college basketball

Friday Five: Sister Jean's rising celebrity, Bill Hybels' #ChurchToo accusers, Pence's bunny and more

Friday Five: Sister Jean's rising celebrity, Bill Hybels' #ChurchToo accusers, Pence's bunny and more

In this space last week, I highlighted Sister Jean Dolores Schmidt — 98-year-old nun and team chaplain for Loyola-Chicago — after her 11th-seeded Ramblers won in the opening round of the NCAA Tournament.

Thursday night, Sister Jean's team improved to 3-0 in #MarchMadness and advanced -- in yet another last-minute win -- to the Elite Eight.

"I don't care that you broke my bracket," she quipped after Loyola's latest victory.

With each game, Sister Jean's national celebrity just keeps growing.

Among the countless stories about her, the New York Times' Jeff Arnold had a really interesting feature this week on "A Day in the Life of Sister Jean, Media Darling." A note from the piece:

William Behrns, Loyola’s eeassistant athletic director for communications, is one of two staff members who have been assigned to sort the requests for time with Sister Jean since the Ramblers’ success thrust them — and her — onto the national stage last week. Behrns estimated that as of Monday evening, his office had received 75 requests for interviews with Sister Jean, from outlets including “The Tonight Show,” newspapers, radio stations and cable television networks.

Here on the religion beat, we do love this kind of detail:

Sister Jean wakes before dawn, an hour earlier than usual, and immediately spends time in her daily prayer and meditation. She routinely, and almost ironically this week, asks God for a peaceful day. She then meditates on a gospel story; lately, her choices have centered on reminders of God’s love for his children. “Whether we win or lose,” she said in an interview with The New York Times on Tuesday morning, “God is still with us.”

Loyola will face Kansas State, a No. 9 seed, in the South Region final Saturday night. USA Today calls it "an epic underdog battle." 

But enough about Sister Jean and Loyola -- for now anyway. Let's dive into the Friday Five:

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Friday Five: March Madness miracle, faith at the movies, newspaper layoffs and more

Friday Five: March Madness miracle, faith at the movies, newspaper layoffs and more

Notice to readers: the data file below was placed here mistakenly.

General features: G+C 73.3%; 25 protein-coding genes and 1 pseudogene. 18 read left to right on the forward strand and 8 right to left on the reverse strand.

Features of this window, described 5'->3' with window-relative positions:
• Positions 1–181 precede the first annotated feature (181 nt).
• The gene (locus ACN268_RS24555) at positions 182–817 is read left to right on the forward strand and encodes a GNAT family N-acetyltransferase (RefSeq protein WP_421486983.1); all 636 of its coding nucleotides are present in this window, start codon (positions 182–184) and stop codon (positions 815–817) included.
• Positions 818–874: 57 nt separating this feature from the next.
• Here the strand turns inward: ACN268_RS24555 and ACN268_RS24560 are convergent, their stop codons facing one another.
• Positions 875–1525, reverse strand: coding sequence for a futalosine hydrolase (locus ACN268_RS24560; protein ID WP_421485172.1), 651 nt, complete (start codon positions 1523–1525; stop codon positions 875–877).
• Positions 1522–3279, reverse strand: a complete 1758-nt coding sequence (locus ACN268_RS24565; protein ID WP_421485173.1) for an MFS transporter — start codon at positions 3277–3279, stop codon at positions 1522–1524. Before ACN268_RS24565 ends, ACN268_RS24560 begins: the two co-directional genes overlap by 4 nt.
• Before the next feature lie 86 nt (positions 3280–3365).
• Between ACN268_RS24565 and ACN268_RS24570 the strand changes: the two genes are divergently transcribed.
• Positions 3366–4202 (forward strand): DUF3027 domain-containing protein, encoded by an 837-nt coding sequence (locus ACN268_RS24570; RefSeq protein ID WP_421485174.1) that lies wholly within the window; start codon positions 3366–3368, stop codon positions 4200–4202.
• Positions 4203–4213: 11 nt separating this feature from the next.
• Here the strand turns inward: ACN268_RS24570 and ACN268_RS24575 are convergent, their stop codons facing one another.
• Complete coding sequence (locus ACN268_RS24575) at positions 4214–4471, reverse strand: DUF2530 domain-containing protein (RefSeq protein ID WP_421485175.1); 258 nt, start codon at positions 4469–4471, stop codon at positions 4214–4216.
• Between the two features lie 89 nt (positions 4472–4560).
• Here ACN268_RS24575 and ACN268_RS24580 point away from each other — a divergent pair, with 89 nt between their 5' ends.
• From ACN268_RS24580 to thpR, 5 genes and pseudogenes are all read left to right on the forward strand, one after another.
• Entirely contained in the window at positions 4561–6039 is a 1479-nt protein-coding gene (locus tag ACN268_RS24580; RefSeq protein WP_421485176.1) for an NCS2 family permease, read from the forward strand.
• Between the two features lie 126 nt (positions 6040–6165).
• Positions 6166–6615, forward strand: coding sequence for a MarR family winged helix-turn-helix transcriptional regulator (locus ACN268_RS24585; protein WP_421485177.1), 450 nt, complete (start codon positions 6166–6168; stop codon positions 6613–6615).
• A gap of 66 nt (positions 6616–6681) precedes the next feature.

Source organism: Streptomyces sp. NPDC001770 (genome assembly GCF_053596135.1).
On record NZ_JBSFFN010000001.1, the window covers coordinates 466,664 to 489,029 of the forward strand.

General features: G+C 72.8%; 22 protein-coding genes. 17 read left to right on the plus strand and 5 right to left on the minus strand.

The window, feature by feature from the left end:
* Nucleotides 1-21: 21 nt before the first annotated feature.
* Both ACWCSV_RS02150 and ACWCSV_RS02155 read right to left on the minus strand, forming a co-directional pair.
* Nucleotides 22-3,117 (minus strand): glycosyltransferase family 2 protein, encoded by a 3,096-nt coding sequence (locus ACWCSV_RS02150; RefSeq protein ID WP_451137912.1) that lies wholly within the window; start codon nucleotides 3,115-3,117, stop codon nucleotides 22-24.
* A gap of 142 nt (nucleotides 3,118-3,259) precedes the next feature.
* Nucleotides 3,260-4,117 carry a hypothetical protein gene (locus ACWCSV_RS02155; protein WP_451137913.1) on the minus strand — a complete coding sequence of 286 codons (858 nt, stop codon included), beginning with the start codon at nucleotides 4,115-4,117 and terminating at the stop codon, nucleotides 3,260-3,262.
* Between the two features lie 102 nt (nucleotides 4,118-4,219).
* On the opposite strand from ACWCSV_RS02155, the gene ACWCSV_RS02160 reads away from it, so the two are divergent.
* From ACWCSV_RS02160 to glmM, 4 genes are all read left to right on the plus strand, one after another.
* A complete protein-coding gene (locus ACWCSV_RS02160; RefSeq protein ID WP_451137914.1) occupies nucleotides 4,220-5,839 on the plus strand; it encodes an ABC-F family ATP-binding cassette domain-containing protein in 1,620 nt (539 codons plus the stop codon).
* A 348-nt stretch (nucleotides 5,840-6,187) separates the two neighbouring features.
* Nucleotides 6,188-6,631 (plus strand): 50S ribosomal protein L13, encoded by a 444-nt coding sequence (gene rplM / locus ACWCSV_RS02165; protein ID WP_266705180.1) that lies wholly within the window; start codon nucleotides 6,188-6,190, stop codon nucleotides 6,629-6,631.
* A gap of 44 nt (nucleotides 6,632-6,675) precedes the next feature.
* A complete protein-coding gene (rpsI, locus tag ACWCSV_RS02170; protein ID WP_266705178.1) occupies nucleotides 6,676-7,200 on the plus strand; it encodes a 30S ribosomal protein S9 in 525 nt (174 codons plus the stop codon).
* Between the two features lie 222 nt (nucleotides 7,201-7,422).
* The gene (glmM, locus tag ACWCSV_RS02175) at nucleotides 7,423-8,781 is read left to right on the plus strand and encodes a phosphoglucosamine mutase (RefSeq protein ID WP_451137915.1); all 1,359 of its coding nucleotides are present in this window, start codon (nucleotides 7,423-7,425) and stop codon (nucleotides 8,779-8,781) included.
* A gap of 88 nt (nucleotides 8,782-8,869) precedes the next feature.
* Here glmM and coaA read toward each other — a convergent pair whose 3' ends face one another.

Go ahead and enjoy the video.

It's MercyMe's official music video for the "I Can Only Imagine" movie, which opens in theaters nationwide today.

Speaking of which, USA Today has an interesting story on how that song became the biggest Christian single ever (selling 2.5 million copies) and inspired the movie.

Promoters showed the trailer at the Religion News Association annual meeting in Nashville, Tenn., last fall, and it looks interesting. The film stars Dennis Quaid, who talked to Parade about finding inspiration in the real-life story.

As we dive into this week's Friday Five, we'll highlight another faith angle on a Hollywood hit.

But first, a bit of March Madness:

1. Religion story of the week: A divine 3-pointer won the game at the buzzer. That's how the Chicago Tribune characterized 11th-seeded Loyola's 64-62 upset win Thursday over No. 6 seed Miami in the NCAA Tournament.

Enter Sister Jean Dolores Schmidt, whose fans include former President Barack Obama:

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Washington Post attempts near-impossible: Profiling Virginia's Tony Bennett without mentioning faith

Washington Post attempts near-impossible: Profiling Virginia's Tony Bennett without mentioning faith

Tony Bennett — the coach, not the singer — is quirky. Mysterious. Someone who believes "it's okay to be different."

That's the basic storyline for an in-depth Washington Post profile of Bennett, whose Virginia Cavaliers men's basketball team enters March Madness as the No. 1 overall seed.

Strangely enough (ghosts, anyone?), the Post manages to write 1,850 words about Bennett without any reference to terms such as "faith," "Christian" and "prayer."

Those familiar with Bennett will understand why that's so remarkable. More on that in a moment.

But first, the Post's haunted opening paragraphs:

CHARLOTTESVILLE — Most everyone had taken shelter by now, but Tony Bennett was walking in the rain. In his mind, some things are worse than a downpour.
Bennett was making his way to work 87 minutes before tip-off against Virginia Tech, a late arrival for most college basketball coaches but early for the Virginia coach, a man who detests idle time. And though a cozy security tent sat a few dozen yards away, a crowd was beneath it on this February afternoon, so Bennett made his way between a wall and a television truck.
Even Bennett’s staff used to find some of his quirks odd, but when you’re the coach of the nation’s No. 1 team and the architect of an ACC powerhouse, it’s all part of the plan.
“Certain things are sacred to me,” Bennett would say a bit later, and among those are efficiency, maximizing potential and — perhaps most precious in a profession filled with self-promoters — his privacy.

Hmmmm. Are those really the only things sacred to Bennett?

Let's keep reading:

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Basketball coach's 'intensely religious' widow

A variety of factors contributed to my decision to become a journalist: My love for writing. My love for news. My love for seeing my name in print.

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